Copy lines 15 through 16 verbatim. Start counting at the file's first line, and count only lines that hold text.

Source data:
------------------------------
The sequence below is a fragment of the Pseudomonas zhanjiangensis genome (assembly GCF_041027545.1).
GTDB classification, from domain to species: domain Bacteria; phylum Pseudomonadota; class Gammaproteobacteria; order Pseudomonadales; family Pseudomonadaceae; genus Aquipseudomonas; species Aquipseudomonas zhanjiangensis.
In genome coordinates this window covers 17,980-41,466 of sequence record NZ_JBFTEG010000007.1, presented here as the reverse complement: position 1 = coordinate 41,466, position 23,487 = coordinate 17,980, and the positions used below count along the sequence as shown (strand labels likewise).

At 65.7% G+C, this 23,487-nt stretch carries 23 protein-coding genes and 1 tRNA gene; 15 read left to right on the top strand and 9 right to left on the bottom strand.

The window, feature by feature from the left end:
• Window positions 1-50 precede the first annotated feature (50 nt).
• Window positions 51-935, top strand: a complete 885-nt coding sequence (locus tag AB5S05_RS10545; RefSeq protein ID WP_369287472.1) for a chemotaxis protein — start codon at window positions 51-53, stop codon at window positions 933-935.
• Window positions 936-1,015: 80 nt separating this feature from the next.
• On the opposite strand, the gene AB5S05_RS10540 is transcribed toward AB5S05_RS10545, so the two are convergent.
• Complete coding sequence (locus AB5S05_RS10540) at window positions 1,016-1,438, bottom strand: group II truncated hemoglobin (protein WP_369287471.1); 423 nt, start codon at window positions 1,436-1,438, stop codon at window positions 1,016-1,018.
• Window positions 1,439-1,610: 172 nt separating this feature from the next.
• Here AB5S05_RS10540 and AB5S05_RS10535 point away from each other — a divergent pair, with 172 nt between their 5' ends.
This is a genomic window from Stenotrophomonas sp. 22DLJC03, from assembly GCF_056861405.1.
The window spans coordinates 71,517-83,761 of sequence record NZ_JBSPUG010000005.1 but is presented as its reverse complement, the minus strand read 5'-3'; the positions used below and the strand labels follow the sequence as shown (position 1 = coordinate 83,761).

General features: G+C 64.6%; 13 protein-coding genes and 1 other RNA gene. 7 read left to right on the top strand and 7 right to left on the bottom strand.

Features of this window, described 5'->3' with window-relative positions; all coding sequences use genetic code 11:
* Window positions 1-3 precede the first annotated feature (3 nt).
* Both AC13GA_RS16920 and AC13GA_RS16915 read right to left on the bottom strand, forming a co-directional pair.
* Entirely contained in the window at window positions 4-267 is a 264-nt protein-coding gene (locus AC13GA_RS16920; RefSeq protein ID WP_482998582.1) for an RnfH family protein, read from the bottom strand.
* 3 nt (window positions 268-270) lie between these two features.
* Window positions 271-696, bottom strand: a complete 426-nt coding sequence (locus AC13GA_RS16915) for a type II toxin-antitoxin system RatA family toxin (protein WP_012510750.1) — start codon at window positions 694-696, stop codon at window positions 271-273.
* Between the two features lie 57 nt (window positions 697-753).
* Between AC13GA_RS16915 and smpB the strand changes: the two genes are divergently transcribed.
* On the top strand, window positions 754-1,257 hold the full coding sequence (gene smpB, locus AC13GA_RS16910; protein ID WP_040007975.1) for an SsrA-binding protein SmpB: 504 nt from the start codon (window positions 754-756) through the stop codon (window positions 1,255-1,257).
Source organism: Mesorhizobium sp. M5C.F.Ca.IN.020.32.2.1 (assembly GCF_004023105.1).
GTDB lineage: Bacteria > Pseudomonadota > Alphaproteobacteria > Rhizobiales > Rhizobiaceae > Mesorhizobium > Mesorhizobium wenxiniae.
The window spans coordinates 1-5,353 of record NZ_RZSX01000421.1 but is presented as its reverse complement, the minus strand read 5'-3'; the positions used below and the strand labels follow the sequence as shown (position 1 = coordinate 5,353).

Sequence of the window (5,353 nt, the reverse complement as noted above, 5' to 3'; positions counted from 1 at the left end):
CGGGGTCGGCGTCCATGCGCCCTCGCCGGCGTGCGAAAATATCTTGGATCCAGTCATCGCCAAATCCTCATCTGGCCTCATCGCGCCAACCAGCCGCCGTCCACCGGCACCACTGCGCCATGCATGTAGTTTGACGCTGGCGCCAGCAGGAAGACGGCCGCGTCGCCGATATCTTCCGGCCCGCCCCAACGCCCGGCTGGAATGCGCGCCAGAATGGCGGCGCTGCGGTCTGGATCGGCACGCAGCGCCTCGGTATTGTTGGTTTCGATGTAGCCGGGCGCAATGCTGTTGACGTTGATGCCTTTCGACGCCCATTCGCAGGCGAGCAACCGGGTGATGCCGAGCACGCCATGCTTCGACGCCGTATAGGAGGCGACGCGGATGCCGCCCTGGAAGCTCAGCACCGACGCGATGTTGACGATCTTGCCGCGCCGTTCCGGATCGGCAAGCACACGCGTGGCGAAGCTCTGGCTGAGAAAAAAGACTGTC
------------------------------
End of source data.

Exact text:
General features: G+C 64.6%; 13 protein-coding genes and 1 other RNA gene. 7 read left to right on the top strand and 7 right to left on the bottom strand.

Features of this window, described 5'->3' with window-relative positions; all coding sequences use genetic code 11: